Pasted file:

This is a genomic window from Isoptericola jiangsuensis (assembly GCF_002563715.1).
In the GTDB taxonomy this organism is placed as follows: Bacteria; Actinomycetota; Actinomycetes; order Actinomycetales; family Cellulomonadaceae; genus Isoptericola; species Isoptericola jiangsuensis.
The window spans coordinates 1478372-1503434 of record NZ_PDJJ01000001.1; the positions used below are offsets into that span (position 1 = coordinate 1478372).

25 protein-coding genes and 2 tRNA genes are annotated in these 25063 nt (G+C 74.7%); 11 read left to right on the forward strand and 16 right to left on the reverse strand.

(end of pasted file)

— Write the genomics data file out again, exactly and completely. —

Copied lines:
This is a genomic window from Isoptericola jiangsuensis (assembly GCF_002563715.1).
In the GTDB taxonomy this organism is placed as follows: Bacteria; Actinomycetota; Actinomycetes; order Actinomycetales; family Cellulomonadaceae; genus Isoptericola; species Isoptericola jiangsuensis.
The window spans coordinates 1478372-1503434 of record NZ_PDJJ01000001.1; the positions used below are offsets into that span (position 1 = coordinate 1478372).

25 protein-coding genes and 2 tRNA genes are annotated in these 25063 nt (G+C 74.7%); 11 read left to right on the forward strand and 16 right to left on the reverse strand.